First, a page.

Karen Daifuku is Executive Director of the I2EN since January 2022.
She was Deputy Director of the Institute between April 2019 and September 2021, and Acting Director from September to December 2021.
Between 2011 and 2019, Ms. Daifuku, Senior Advisor in the EDF Group, contributed to the strategy for the development of new business and services for embarking countries. From 2016, she developed training offers mainly for ASEAN countries that were in the process of building their human capacity in the nuclear sector. She also advised on nuclear communications and stakeholder involvement activities. She is the inventor of the Nuclear Public Acceptance Game; it provides a didactic, interactive and fun way of communicating the real issues and challenges when trying to gain public acceptance for a new nuclear programme. Ms. Daifuku was also coordinating EDF’s participation in IGOs (IAEA, OECD/NEA) and international organizations.
Ms. Daifuku has been involved in the work of the IAEA over many years mainly on issues important to embarking countries and is a member of the IAEA Technical Working Group on Nuclear Power Infrastructure.
Between 2009 and 2011, Karen Daifuku was senior advisor in the joint venture between EDF and Enel to build four EPRs in Italy in particular with respect to the communication and stakeholder involvement aspects, working on the conception and implementation of the joint communication plan in support of Italy’s decision to start up a new nuclear energy programme.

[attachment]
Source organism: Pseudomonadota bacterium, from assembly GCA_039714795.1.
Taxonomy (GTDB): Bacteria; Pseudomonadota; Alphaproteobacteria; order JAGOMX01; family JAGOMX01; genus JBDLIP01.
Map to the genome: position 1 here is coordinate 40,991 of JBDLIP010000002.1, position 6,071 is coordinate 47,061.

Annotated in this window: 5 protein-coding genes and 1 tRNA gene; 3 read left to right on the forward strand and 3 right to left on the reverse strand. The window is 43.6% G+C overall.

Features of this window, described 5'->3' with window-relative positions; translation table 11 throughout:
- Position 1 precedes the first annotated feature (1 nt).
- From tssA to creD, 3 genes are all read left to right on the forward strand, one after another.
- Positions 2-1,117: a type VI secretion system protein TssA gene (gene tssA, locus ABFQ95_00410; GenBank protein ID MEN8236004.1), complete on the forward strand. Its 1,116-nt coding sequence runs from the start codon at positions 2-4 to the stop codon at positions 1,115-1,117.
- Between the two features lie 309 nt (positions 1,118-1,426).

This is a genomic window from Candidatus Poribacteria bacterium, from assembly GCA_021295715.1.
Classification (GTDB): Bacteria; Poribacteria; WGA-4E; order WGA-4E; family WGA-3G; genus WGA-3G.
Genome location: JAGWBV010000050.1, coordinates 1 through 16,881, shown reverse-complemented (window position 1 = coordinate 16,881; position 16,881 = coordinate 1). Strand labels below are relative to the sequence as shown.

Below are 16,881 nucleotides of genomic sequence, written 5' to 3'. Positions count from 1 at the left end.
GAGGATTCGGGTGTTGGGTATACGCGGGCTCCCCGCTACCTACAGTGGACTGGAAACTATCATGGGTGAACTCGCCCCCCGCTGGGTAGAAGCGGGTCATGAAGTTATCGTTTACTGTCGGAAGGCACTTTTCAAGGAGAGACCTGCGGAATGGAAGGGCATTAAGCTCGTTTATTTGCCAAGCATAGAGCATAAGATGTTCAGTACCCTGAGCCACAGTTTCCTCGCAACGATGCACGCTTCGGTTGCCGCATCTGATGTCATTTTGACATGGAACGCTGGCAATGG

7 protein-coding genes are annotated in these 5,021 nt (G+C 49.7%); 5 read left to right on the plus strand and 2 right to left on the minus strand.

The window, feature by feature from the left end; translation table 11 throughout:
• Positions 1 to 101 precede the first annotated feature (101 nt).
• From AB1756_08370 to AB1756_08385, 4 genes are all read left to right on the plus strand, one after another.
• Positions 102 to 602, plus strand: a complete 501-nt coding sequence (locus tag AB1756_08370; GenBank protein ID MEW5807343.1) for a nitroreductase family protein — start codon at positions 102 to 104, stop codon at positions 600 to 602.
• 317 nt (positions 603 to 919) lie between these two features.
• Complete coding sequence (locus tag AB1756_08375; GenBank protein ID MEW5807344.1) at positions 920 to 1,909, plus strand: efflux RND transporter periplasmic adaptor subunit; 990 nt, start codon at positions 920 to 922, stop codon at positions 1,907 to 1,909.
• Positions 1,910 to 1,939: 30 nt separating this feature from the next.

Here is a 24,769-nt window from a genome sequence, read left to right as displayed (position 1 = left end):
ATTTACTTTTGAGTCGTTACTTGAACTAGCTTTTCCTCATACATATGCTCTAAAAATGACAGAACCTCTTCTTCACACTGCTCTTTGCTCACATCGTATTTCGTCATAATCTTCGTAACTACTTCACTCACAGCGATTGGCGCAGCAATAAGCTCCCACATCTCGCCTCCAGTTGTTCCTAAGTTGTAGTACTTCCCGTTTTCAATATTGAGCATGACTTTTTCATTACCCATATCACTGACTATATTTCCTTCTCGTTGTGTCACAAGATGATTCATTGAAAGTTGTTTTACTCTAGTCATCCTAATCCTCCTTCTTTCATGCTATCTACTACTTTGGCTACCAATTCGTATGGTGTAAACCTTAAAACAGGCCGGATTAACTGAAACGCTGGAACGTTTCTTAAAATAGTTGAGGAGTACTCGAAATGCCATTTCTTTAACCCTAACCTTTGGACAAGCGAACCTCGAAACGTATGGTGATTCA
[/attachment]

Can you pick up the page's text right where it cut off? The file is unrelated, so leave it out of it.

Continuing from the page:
From 2004 to 2009, she worked for the OECD Nuclear Energy Agency (NEA) as Chief of Cabinet, Head of the Central Secretariat, External Relations and Public Affairs.
Prior to her post at the OECD in Paris, she was the European Atomic Forum’s International Affairs and Communications Director from 1999 to 2003 in Brussels, Belgium. *
Prior to her post in Brussels, she was International Communication Manager for EDF beginning in 1990.
From 1977 to 1994, she lived in the United States, worked for the French Embassy in Washington, DC, the George Washington University, and the National League of Cities — a public interest group and congressional lobby in Washington, DC.